On May 5, John Bolton, a former influential hawk within the Bush administration and a current crazy person, called on the United States to immediately bomb Iranian/Hizbollah camps allegedly training Iraqi Shia militants in Iran. According to Bolton: “This is a case where the use of military force against a training camp to show the Iranians we’re not going to tolerate this is really the most prudent thing to do. Then the ball would be in Iran’s court to draw the appropriate lesson to stop harming our troops.” Dr. iRack thinks this is the very definition of a stupid idea--the substitution of brawn for brains. A limited strike would accomplish nothing in-and-of-itself (except a momentary catharsis), and it would likely push Iranian hard-liners into a corner (and produce a "rally around the flag" effect) that would escalate the conflict further. Yet despite the apparent irrationality of such strikes, there have been ominous signs in recent weeks that the administration might be moving in this direction. (Indeed, it is worth noting that Bolton's comments were made on the same day that the administration made its case against Iran/Hizbollah activities in Iraq via Michael Gordon's column in the NYT).
But, suddenly, the tone might be changing. Tina Susman has a new post over at Babylon & Beyond noting that, in his most recent press conference, MG Keven Bergner, the MNF-I spokesman, talked at length about the extensive weapons caches discovered during fighting with JAM in Basra and Karbala. Yet "Iran" was not mentioned once. Not once.
Not once did Bergner point the finger at Iran for any of these weapons and munitions, which is a striking change from just a couple of weeks ago when U.S. military officials here and at the Pentagon were saying that caches found in Basra in particular had revealed Iranian-made arms manufactured as recently as this year. They say the majority of rockets being fired at U.S. bases, including Baghdad's Green Zone, are launched by militiamen receiving training, arms and other aid from Iran.
[. . . ]
Iraqi officials also have accused Iran of meddling in violence and had echoed the U.S. accusations of new Iranian-made arms being found in Basra. But neither the United States nor Iraq has displayed any of the alleged arms to the public or press, and lately it is looking less likely they will. U.S. military officials said it was up to the Iraqis to show the items; Iraqi officials lately have backed off the accusations against Iran.
The full text of Bergner's press conference can be read here.
In this case, MNF-I's silence may be meaningful, representing at least a temporary attempt to ratchet down tensions. It follows closely on the heels of a decision by Iraqi Prime Minister Nouri al-Maliki to form an investigating commission to examine evidence of Tehran's military support to Shia militias. That step may also be an attempt to buy time for de-escalation before things get out of hand between the United States and Iran. (Some reports suggest that Maliki's closest government coalition partner Abdul Azziz al-Hakim, whose ISCI party has longstanding ties to Iran, pushed Maliki to name the commission.)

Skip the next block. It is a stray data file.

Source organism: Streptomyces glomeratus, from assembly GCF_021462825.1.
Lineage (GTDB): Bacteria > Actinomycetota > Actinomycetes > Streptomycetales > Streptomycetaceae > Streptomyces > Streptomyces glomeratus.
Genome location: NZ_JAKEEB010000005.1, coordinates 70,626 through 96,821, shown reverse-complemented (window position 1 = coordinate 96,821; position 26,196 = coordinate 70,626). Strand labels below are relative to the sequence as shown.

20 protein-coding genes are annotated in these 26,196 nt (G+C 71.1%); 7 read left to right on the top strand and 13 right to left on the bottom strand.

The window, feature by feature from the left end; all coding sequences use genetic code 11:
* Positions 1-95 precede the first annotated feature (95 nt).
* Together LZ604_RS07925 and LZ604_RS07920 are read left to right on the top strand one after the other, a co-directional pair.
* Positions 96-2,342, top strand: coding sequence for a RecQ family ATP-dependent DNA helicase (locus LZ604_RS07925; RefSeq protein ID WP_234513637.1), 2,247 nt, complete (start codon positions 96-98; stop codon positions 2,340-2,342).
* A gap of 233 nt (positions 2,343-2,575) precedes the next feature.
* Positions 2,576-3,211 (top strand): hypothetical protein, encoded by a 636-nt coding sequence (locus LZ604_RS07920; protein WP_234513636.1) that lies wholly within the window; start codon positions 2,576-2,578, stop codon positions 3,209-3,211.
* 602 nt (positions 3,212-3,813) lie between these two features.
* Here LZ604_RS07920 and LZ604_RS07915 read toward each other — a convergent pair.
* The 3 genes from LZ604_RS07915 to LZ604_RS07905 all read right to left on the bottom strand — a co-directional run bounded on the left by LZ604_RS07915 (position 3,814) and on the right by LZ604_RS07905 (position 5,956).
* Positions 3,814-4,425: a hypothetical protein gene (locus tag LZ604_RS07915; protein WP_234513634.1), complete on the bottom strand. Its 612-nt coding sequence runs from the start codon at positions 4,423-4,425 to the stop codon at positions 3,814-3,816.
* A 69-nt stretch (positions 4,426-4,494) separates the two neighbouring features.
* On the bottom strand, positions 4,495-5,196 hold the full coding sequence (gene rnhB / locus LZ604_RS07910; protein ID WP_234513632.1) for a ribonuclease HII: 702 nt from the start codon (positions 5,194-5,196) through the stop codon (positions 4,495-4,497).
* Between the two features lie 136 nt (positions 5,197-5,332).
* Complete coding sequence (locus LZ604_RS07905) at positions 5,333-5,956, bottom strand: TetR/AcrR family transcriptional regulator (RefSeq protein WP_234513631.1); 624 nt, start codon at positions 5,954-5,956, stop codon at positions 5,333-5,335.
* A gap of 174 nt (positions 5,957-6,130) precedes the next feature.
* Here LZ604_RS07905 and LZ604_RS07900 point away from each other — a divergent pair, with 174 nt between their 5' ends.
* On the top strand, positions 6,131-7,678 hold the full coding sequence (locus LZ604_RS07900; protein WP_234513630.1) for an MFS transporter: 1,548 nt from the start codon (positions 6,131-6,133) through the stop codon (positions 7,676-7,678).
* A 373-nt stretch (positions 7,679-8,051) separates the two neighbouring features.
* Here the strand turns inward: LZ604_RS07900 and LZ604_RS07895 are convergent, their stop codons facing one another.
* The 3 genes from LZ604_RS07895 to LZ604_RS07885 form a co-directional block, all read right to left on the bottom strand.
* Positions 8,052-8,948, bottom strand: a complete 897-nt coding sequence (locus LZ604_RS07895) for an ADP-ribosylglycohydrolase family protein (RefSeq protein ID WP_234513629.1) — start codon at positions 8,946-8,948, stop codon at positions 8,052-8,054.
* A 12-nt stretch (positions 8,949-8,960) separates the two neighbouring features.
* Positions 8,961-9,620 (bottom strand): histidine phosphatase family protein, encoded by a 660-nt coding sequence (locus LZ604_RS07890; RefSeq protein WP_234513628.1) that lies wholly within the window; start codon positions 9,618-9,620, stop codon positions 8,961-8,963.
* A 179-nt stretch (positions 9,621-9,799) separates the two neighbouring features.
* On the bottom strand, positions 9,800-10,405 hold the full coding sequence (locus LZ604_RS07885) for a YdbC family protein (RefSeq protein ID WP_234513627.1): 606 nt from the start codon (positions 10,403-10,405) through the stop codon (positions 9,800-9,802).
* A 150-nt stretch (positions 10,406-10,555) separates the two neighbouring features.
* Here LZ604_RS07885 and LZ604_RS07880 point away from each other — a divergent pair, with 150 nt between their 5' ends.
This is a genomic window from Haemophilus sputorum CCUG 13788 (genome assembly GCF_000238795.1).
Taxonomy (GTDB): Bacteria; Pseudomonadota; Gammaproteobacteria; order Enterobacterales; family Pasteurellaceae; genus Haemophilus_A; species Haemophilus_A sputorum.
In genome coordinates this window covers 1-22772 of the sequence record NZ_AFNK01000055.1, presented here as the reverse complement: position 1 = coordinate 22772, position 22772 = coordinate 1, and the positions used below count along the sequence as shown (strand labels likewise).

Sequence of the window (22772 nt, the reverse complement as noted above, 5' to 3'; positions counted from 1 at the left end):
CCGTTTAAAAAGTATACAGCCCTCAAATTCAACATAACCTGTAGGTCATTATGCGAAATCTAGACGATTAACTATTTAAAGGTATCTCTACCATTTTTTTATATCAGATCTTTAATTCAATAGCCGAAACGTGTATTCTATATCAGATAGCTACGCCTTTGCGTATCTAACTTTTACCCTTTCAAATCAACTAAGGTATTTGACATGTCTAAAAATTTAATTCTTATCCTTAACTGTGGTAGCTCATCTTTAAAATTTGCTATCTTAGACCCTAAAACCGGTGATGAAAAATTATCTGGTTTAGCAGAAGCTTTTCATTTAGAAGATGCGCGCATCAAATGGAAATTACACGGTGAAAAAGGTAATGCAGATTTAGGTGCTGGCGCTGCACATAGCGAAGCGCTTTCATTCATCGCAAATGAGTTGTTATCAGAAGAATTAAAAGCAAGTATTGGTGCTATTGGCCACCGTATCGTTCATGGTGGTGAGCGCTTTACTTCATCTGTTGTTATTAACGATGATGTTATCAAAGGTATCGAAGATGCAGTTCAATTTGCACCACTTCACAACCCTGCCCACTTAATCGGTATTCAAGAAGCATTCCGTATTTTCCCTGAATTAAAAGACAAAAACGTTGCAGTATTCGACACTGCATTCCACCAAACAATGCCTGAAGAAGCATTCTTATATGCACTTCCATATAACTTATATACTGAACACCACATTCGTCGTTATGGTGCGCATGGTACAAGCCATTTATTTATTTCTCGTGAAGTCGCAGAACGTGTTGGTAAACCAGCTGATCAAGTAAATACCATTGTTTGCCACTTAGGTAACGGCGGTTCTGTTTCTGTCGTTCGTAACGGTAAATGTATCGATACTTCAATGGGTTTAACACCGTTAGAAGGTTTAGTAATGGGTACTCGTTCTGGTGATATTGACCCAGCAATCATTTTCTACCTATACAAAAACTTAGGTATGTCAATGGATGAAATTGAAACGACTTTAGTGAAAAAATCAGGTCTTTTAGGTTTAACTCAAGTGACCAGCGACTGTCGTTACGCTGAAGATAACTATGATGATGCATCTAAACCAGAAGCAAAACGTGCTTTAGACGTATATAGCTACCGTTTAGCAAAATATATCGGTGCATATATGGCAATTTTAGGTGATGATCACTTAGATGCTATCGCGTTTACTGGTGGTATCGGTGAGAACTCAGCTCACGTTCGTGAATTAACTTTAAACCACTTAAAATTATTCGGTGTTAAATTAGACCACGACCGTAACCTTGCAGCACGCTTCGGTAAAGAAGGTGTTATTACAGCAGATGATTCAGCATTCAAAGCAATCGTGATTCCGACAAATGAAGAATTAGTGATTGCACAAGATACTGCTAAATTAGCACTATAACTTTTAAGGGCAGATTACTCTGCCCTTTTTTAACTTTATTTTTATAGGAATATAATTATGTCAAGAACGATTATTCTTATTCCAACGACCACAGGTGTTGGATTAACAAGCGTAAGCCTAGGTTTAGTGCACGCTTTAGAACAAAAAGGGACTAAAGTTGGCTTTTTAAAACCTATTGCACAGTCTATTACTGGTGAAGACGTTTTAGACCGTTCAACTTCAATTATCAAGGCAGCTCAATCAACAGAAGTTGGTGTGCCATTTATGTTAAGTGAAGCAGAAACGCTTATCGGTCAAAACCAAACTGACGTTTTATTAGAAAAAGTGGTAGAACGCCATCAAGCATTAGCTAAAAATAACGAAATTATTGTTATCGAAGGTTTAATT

Dr. iRack hopes that cooler heads have prevailed (either in Washington/Baghdad or Tehran, or both) and that quiet diplomacy is ongoing (or will soon start) behind the scenes to head-off a direct military confrontation and gain Iranian commitments to curtail lethal assistance to Shia militants in Iraq. Stay tuned.
Update: Kevin Drum also links the Susman post, but he seems to draw the inference that Bergner is silent on Iran because MNF-I doesn't have the goods. Maybe, but Dr. iRack has spoken to enough insiders in the know who say MNF-I thinks they do have the goods. Rather I think MNF-I's silence means something else. Whether or not Iran is actually providing lethal aid to JAMsters, not talking about it is useful tactically if (and it's a big if) the hope is to buy some time to lower tensions. We'll see.
Update II: A few interesting posts over at the American Conservative blog, including this one from Philip Giraldi (ex-CIA) claiming RUMINT that the "National Security Council has agreed in principle to proceed with plans to attack an Iranian al-Qods-run camp that is believed to be training Iraqi militants" (hat tip to Patrick in the comments stream). Another post by Dennis Dale on the same blog takes a more cynical (and, in Dr. iRack's view, a slightly wacky, overly-conspiratorial) view of Bergner's silence on Iran at his most recent press conference.